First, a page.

Would I have been a Nazi?
I was reminded of this by a story in the Washington Free Beacon regarding Gen, John Kelly, who will likely be our next Secretary of Homeland Security, and his "troubling quote":
“Their struggle is your struggle,” Kelly said, according to a video of his remarks. “They disdain those who claim to support them but not the cause that takes their innocence, their limbs, and their lives. As a democracy … we must support them. I know it doesn’t apply to anyone in this room today, but if anyone thinks you can somehow thank them for their service, and not support the cause for which they fight–our country–then these people are lying to themselves and rationalizing away something in their own lives, but, more importantly, they are slighting our warriors and mocking their commitment to this nation.”Gen. Kelly, it is noted, made this speech four days after his Marine officer son Robert was killed in action in Afghanistan.
In the United States of America everyone, under the law, is entitled to criticize, belittle and/or savage the government in pretty much any terms they desire, as long as they don't advocate assassination or something similar. There's no requirement to "support" the government--and you'll notice Gen. Kelly wasn't calling for any such thing; he states that "these people are lying to themselves and rationalizing away something in their own lives, but, more importantly, they are slighting our warriors and mocking their commitment to this nation." He does not demand that they be fired from their jobs, that their children be seized by the state, that they be banned from Facebook and Twitter, unlike "liberals" do with "racists."
By now you may be asking, and rightly so, what this has to do with Nazis?
I have always felt a primal urge to support the United States in what it does, ever since I was a young boy and the nation was involved in the Vietnam War. In 2001 and after I believed that almost anything was proper in attempting to locate and destroy our enemies. Now, 15 years later, a cold-blooded cost/benefit analysis might well say that the wars weren't "worth it," though that all depends on what you assess to be the current and future benefits. Anyway, the General's statement brought me back to a question I've pondered occasionally over the years:
Would I have been a Nazi?
It happens that I have read very extensively about the history of the 20th century, of the World Wars I and II, and the biographies of every major figure, from Bismarck to Churchill, Hitler, Eisenhower, Patton, Marshall, Rommel, and many others. I know a good deal about the era, the mood, the headlines, the zeitgeist.
I imagine myself a boy, perhaps born in the dismembered Germany of 1920 after my father had returned from the Front, my mother grateful that he hadn't been dismembered like her cousin or killed at the Marne like her best friend's husband. I imagine reading the headlines of the newspapers in the late '20s as I become interested in politics and government. I imagine the street battles between the Communists and the National Socialists. I imagine the sudden shock of the Depression and the rapid unraveling of whatever prosperity had slowly returned as I grew. I imagine Hitler being raised to the Chancellorship, the series of diplomatic successes and sudden reoccupation of the Rhineland.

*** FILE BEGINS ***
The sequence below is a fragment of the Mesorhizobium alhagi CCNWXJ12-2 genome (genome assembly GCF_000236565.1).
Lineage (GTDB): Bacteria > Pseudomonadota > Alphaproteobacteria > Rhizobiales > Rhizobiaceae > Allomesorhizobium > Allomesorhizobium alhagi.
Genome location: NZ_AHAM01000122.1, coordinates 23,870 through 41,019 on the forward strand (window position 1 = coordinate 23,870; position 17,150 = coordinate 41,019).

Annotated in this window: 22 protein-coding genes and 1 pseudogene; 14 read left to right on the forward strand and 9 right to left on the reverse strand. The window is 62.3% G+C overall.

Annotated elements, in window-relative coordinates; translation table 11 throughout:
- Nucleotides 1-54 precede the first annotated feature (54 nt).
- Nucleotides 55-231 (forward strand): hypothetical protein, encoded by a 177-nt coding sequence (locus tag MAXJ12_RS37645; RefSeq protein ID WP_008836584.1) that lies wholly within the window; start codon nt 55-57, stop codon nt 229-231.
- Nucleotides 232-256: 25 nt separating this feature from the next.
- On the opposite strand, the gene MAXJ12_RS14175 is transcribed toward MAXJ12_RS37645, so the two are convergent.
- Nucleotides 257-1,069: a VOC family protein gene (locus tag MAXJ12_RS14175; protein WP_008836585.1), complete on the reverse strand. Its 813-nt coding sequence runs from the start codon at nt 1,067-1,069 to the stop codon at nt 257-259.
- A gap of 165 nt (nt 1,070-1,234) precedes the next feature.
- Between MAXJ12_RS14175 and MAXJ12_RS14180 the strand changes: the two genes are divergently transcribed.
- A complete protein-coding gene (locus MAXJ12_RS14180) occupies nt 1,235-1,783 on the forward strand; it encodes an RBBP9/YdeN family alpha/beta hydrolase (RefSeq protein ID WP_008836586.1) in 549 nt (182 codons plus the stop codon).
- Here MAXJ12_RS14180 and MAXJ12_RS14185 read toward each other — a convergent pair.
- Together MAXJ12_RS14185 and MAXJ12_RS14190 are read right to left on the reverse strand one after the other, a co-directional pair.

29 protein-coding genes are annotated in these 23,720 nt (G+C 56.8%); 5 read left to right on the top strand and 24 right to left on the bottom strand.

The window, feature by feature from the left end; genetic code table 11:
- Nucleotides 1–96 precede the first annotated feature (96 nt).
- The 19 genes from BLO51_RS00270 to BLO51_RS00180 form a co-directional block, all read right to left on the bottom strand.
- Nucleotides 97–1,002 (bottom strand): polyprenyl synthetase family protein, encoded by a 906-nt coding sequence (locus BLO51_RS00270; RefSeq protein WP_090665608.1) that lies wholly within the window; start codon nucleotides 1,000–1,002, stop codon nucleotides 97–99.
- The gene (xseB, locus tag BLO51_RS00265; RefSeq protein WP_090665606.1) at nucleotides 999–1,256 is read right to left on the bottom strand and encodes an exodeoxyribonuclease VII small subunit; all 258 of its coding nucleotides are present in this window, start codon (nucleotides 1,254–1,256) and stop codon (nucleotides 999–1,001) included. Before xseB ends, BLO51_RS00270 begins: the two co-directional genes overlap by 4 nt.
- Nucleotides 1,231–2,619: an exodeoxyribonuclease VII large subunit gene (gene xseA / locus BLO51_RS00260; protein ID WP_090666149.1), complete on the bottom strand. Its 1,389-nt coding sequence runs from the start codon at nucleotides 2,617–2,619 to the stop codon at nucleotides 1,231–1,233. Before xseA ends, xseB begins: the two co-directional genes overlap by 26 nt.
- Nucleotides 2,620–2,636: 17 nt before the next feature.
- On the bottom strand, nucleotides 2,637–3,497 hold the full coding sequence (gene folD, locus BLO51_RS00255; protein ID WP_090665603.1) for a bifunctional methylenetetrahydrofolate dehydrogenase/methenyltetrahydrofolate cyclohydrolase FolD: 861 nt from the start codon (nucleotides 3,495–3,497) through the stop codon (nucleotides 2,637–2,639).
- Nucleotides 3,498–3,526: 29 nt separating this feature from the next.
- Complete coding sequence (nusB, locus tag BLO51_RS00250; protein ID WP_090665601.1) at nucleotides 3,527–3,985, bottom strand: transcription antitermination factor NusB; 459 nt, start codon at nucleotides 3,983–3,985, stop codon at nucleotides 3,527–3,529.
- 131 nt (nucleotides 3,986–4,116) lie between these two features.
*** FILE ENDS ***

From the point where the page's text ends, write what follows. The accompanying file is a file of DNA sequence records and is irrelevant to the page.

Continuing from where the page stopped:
What to make of it? I am German. Perhaps I'm Catholic, as I am now today in "real life." In Spain, Catholics are being killed by the thousands by the socialists, statutes of Christ battered with artillery, priests shot in the face, nuns raped...of course I support Franco! One occasionally hears about how the government has been rounding up traitors and spies--of course that's necessary. I've been in German schools all my life. Do I join the National Socialist Party Youth group? Perhaps. My parents are Christian people and they have some reservations about what's happening to the nation, but I'm sure I know better about the kind of future the Greatest Race the planet has ever seen is building...perhaps I don't actually join the Party, but as soon as I'm of age I join the Werhrmacht and fight for my family, my nation, my soul, my blood...
I come back to Present Day, all these years later. My goodness, Nazis are surely the worst people ever, racist/sexist/antisemitic/homophobes who killed tens of millions. And most especially, xenophobic. Word of the Year, 2016!
Anyone who wants to stop the flood of Muslims into the nation is literally Hitler! I am of course, not like that. It's troubling that a General says you can't "support the troops" without supporting the nation. I've been in American schools all my life, and as I've been reminded a thousand times by school teachers and leftist, peace-loving professors, dissent is the highest form of patriotism.
I'm quite smug that given my current superior education/programming, I would never be a Nazi. I never would have believed anything like that.
It's [Current Year], people. We're better than that. Now.